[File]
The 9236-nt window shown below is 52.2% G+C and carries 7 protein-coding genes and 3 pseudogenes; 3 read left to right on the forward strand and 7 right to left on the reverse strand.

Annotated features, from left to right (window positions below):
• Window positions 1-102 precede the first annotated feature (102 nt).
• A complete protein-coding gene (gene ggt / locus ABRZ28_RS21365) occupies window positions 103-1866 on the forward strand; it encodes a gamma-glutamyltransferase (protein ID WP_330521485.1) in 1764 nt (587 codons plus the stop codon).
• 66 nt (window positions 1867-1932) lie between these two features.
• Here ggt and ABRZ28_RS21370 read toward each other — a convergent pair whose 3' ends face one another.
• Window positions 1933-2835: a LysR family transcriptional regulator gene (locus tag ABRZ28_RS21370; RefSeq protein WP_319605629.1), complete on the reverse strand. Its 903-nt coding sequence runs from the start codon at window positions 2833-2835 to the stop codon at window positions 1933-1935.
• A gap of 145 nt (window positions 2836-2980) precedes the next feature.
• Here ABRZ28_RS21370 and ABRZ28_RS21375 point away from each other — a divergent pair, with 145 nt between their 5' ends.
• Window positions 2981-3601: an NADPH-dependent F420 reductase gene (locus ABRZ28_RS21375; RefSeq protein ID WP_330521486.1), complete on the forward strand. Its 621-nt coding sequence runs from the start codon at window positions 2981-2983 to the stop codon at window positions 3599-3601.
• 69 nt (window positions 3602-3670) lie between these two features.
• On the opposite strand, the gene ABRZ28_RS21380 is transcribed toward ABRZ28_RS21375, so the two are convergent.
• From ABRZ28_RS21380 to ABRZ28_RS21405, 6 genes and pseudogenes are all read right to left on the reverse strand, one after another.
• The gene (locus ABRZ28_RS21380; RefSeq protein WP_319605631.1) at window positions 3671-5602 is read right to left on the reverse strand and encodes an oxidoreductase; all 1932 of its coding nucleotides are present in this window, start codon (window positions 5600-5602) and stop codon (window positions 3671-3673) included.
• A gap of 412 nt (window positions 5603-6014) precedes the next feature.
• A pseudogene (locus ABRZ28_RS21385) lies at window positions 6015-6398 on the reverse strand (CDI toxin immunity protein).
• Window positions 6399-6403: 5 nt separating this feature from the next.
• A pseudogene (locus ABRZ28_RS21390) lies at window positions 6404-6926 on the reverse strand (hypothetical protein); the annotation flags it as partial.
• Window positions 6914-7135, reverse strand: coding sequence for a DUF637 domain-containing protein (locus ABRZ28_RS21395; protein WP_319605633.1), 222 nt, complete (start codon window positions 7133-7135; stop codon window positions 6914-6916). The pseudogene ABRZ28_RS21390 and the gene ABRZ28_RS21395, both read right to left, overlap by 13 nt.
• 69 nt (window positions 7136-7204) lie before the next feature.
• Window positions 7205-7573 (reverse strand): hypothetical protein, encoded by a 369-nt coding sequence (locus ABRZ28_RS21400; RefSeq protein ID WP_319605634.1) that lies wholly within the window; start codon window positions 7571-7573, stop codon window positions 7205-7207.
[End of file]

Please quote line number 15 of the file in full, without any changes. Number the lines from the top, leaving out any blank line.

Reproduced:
• A gap of 412 nt (window positions 5603-6014) precedes the next feature.